Arizona home prices jump 6.8 percent in past year
PHOENIX -- After years of disappointing performance, there are real signs of life in the Arizona real estate market.
New figures Tuesday from the Federal Housing Finance Agency show that home prices overall in the state rose 6.8 percent in the past year. And when the agency adds in home values, as measured by refinancings, that figure hits 7.0 percent.
The comparable national figures are 5.4 percent for prices and 6.2 percent for overall values.
Looking at it another way, the average price that Arizona homes are selling for is now back to where it was in 2008, though still about 17 percent below the peak in 2006. And overall prices are up nearly 35 percent in the last five years.
But the picture is hardly the same throughout the state.
The market is hot in Mohave County where the FHFA says home values are up close to 10.6 percent in the past year, including a 3.9 percent jump between the first and second quarters of this year.
Pima County, by contrast, trailed both the state and federal appreciation numbers, with prices and values up only 3.7 percent year-over-year.
And all the way at the other extreme is Cochise County which has been losing population because of cutbacks in defense spending.
There, the value of the average home slid more than 2.5 percent from the same time last year. And overall values are down nearly 16 percent in the past five years.
Michael Orr, director of the Center for Real Estate Theory and Practice at the W.P. Carey School of Business at Arizona State University, said the way he sees it, the state's overall real estate market is back to normal.
He acknowledged that homes are still selling for less than they did in 2006. But he said those sales made during the real estate boom were at prices that were "unreasonably high' and not realistic.
For the near future, Orr said prices should level off, what with inflation being "negligible.'
"Housing has no particular reason to go higher than it is,' he said.
Still, Orr said it may still be a good time to invest in real estate. The key, he said, is the imbalance between supply and demand, something he said that may push prices for existing homes up higher.
"I'd rather be invested in real estate right now, mainly because we've underbuilt so long,' he said. "That means we're not going to end up with a surplus any time soon, like we've got with oil and gas and copper and lots of other commodities.'
The FHFA isn't the only one looking at the housing market in Arizona.
In a separate report Tuesday, the financial advice firm WalletHub looked at factors it says represent a "healthy' housing market. And its list of communities ranked Gilbert the highest of any Arizona city studied.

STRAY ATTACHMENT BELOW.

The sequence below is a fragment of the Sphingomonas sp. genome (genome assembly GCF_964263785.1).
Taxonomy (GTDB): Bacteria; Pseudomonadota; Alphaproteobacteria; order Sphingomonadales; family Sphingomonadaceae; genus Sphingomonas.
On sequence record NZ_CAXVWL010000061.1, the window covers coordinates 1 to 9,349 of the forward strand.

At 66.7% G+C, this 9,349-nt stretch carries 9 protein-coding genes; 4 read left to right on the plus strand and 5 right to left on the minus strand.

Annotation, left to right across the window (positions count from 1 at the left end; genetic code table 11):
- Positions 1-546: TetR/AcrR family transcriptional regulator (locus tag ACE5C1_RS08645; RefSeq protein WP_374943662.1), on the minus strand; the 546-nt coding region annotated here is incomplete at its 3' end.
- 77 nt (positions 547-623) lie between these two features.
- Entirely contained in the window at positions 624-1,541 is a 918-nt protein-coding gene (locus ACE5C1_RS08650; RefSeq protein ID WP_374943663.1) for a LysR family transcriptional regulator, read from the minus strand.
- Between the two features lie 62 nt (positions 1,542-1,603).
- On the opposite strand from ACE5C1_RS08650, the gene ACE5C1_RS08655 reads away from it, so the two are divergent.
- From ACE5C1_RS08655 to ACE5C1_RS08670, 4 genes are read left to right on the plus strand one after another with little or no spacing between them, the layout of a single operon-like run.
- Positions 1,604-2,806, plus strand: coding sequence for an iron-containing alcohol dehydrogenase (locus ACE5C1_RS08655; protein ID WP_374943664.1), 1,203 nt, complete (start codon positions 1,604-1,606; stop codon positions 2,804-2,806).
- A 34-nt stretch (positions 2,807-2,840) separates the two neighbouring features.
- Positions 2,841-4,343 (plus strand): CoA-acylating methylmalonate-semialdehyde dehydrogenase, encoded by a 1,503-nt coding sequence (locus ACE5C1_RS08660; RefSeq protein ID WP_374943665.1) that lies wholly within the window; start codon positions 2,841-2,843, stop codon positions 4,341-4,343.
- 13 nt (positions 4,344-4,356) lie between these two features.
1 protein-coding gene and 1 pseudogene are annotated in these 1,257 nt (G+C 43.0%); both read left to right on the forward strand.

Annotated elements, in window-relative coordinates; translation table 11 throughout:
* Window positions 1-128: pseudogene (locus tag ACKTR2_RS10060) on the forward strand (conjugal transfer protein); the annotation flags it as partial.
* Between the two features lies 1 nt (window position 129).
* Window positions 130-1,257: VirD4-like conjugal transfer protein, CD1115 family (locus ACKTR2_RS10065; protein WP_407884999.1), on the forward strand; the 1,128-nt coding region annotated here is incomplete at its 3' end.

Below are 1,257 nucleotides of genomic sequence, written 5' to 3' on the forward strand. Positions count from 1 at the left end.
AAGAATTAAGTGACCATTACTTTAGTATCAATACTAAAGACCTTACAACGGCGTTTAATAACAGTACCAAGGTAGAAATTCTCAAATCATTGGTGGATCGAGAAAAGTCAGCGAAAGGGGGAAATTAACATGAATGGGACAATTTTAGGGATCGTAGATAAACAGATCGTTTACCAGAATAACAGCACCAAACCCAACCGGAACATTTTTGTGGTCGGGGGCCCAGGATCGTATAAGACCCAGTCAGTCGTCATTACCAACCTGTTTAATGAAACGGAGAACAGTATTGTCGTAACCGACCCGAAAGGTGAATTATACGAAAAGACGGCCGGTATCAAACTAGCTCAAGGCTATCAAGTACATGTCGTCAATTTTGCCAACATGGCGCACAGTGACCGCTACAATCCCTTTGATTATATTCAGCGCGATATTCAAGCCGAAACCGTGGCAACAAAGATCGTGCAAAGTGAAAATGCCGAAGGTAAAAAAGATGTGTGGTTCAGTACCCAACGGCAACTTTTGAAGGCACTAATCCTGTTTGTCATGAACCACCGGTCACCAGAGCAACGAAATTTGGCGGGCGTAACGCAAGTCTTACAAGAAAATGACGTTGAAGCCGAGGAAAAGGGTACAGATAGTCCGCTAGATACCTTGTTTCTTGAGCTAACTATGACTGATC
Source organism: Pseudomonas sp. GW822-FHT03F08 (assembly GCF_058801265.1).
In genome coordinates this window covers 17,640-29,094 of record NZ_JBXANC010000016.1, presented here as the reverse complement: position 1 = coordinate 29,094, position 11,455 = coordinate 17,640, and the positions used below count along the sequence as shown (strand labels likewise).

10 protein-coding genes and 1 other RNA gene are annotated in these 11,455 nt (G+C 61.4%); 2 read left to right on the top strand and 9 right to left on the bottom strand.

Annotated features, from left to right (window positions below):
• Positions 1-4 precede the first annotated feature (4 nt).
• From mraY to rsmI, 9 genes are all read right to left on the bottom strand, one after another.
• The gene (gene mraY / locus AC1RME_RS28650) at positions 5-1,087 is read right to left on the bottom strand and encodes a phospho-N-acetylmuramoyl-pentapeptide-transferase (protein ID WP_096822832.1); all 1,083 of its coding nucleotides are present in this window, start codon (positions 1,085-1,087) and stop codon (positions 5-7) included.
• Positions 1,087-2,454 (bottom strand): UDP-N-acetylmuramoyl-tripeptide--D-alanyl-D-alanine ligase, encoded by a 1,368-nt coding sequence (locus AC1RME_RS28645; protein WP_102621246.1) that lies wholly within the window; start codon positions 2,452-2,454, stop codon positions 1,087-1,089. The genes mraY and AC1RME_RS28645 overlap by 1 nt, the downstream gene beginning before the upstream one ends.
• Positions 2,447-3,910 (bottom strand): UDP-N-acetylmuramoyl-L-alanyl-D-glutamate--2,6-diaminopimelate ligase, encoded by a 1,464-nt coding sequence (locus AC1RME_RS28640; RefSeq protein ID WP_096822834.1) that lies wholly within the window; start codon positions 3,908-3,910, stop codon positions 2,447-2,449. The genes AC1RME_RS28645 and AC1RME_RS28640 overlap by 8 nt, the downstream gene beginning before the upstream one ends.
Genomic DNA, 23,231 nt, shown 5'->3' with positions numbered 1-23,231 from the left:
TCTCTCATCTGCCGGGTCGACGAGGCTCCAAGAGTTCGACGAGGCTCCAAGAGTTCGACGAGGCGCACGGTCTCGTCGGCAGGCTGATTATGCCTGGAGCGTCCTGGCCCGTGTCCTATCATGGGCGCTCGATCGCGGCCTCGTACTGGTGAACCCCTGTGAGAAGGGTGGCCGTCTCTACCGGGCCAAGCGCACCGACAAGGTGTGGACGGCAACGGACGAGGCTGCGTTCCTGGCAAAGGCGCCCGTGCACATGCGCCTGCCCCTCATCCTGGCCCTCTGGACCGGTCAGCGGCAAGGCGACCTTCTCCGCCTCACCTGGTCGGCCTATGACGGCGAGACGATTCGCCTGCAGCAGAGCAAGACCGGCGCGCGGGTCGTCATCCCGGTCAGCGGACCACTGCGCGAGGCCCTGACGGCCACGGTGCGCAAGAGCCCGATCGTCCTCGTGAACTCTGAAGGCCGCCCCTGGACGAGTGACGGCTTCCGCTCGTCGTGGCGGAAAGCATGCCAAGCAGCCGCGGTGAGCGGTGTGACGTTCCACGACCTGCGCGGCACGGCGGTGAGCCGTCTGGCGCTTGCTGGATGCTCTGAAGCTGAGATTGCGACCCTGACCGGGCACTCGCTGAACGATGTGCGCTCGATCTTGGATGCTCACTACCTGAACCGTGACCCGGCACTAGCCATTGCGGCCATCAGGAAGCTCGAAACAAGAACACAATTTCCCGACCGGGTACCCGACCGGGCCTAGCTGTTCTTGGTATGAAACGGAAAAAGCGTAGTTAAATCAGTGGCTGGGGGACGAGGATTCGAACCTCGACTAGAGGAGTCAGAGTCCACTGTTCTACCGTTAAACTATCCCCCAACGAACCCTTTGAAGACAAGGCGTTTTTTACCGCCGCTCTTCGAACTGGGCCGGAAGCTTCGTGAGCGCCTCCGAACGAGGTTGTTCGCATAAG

But that may not be saying much: Gilbert still came in at No. 51 on the list.
At the bottom among Arizona communities was Yuma at No. 257.
The different ratings are the result of different ways of looking at the issue.
The FHFA, which has been gathering data for decades, looks at the prices for which homes are selling. More to the point, it looks at what the same home has sold for time after time, rather than looking at the average selling price of all homes in an area.
The agency also has access to home values as measured when owners refinance their mortgages. Here, too, FHFA has data on the same properties.
By contrast, WalletHub has its own factors.
For example, it looks at the percentage of homes where buyers are "underwater,' meaning they owe more than the property is worth.
On that list, Scottsdale scored the best at 11.3 percent; Yuma has an underwater rate of close to 27 percent, putting it at No. 262 out of the 300 communities studied.
Looking at another factor, homes were on the market the shortest in Gilbert and Tempe, at 62 days apiece, versus 118 days on average in Yuma.
But Gilbert got a boost when WalletHub compared home prices with income.
A house in Gilbert will cost 3.2 times the average annual salary in the community. At the other end, the typical Scottsdale buyer will pay 5.3 times his or her income, even with the income being higher among residents there.
WalletHub also looks at comparisons between 2008 and now.
But Wallet Hub looks at the median price of all homes sold in a community, using figures from Zillow; FHFA compares sales of the same homes. And while the FHFA suggests that home values are back to 2008 levels, WalletHub finds that, on average, homes are still selling for less now than they were then.
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